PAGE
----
his substance and his clever friends had damned his play. 
In disgust with the insincerity of fashionable life and the 
fickleness of fame he had withdrawn to a decayed manor 
house near London, which, however, was so far from the 
high road and so hidden from travellers in the waste of a 
common that no one could find it unless specially instructed. 
But Mr. Crisp was careful to issue no instructions. The 
Burneys were almost the only friends who knew the way 
across the fields to his door. But the Burneys could never 
come often enough. He depended upon the Burneys for life 
and society and for news of the great world which he des- 
pised and yet could not forget. The Burney children stood 
to him in the place of his own children. Upon them he 
lavished all the shrewdness and knowledge and disillusion- 



ment which he had won at such cost to himself and now 
found so useless in an old manor house on a wild common 
with only old Mrs. Hamilton and young Kitty Cook to bear 
him company. 

It was, then, to Chesington and to Daddy Crisp that 
Maria Rishton and Susan Burney made their way on June 7 
with their tremendous secret burning in their breasts. At 
first Maria was too nervous to tell him the plain truth. She 
tried to enlighten him with hints and hums and haws. But she 
succeeded only in rousing his wrath against Martin, which 
he expressed so strongly, 'almost calling him a Mahoon', 
that Maria began to kindle and ran off in a huff to her 
bedroom. Here she resolved to take the bull by the horns. 
She summoned Kitty Cook and sent her to Mr. Crisp with 
a saucy message: 'Mrs. Rishton sent compts. and hoped to 
see him at Stanhoe this summer'. Upon receiving the mes- 
sage Mr. Crisp came in haste to the girls' bedroom. An 
extraordinary scene then took place. Maria knelt on the 
floor and hid her face in the bedclothes. Mr. Crisp com- 
manded her to tell the truth — was she indeed Mrs. Rishton? 
Maria could not speak. Kitty Cook 'claw'd hold of her 
left hand and shew'd him the ring'. Then Susan produced 
two letters from Martin which proved the fact beyond doubt. 
They had been married legally. They were man and wife.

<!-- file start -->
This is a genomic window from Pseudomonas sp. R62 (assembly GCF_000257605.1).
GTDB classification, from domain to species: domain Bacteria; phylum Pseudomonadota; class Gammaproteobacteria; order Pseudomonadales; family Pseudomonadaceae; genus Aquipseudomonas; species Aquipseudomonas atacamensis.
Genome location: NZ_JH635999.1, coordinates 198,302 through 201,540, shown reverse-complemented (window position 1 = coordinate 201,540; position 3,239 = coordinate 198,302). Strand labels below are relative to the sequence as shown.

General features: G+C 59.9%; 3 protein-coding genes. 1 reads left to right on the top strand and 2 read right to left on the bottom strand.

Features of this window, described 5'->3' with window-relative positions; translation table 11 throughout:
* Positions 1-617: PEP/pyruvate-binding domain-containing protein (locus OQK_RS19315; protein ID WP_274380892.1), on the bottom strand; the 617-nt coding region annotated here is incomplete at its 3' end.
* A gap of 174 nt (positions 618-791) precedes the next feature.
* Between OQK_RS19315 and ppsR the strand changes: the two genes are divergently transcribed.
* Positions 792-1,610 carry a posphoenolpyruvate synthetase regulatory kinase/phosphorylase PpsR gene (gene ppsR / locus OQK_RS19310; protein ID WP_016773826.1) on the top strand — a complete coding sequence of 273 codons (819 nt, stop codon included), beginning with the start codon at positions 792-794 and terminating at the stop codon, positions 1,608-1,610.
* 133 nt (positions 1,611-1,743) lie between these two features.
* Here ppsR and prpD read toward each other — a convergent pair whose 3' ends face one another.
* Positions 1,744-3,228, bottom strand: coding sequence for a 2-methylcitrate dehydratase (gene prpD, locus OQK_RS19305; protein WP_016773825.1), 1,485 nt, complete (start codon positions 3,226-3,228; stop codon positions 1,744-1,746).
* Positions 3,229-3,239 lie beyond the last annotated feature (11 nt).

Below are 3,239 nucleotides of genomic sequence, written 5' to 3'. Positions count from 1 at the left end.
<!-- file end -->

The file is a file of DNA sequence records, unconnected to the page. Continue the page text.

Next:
If that were so, there was only one thing to be done, Mr. 
Crisp declared — Mrs. Burney must be informed and the 
marriage must be made public at once. He behaved with 
all the sense and decision of a man of the world. He wrote 
to Maria's mother — he explained the whole situation. On 
getting the letter Mrs. Burney was extremely angry. She 
received the couple — she could do nothing else — but she 
never liked Martin and she never altogether forgave her 
daughter. However, the deed was done, and now the young 
couple had nothing to do but to settle down to enjoy the 
delights which they had snatched so impetuously. 

All now depended, for those who loved Maria — and 
Fanny Burney loved her very dearly — upon the character 
of Martin Rishton. Was he, as Mr. Crisp almost said, a 



Mahoon? Or was he, as his sister openly declared, a Bashaw? 
Would he make her happy or would he not? The discerning 
and affectionate eyes of Fanny were now turned observingly 
upon Martin to find out. And yet it was very difficult to 
find out anything for certain. He was a strange mixture. He 
was high-spirited; he was 'prodigiously agreeable'. But he 
was somehow, with his talk of vulgarity and distinction, 
rather exacting — he liked his wife to do him credit. For 
example, the Rishtons went on to take the waters at Bath, 
and there were the usual gaieties in progress. Fischer was 
giving a concert, and the eldest Miss Linley was singing, 
perhaps for the last time. All Bath would be there. But poor 
Maria sat alone in the lodgings writing to Fanny, and the 
reason she gave was a strange one. Martin, 'who is rather 
more exact about dress than I am, can't think of my 
appearing' unless she bought a 'suit of mignionet linen 
fringed for second mourning' to go in. She refused; the 
dress was too expensive; 'and as he was unwilling I should 
appear else, I gave up the dear Fischer — see what a cruel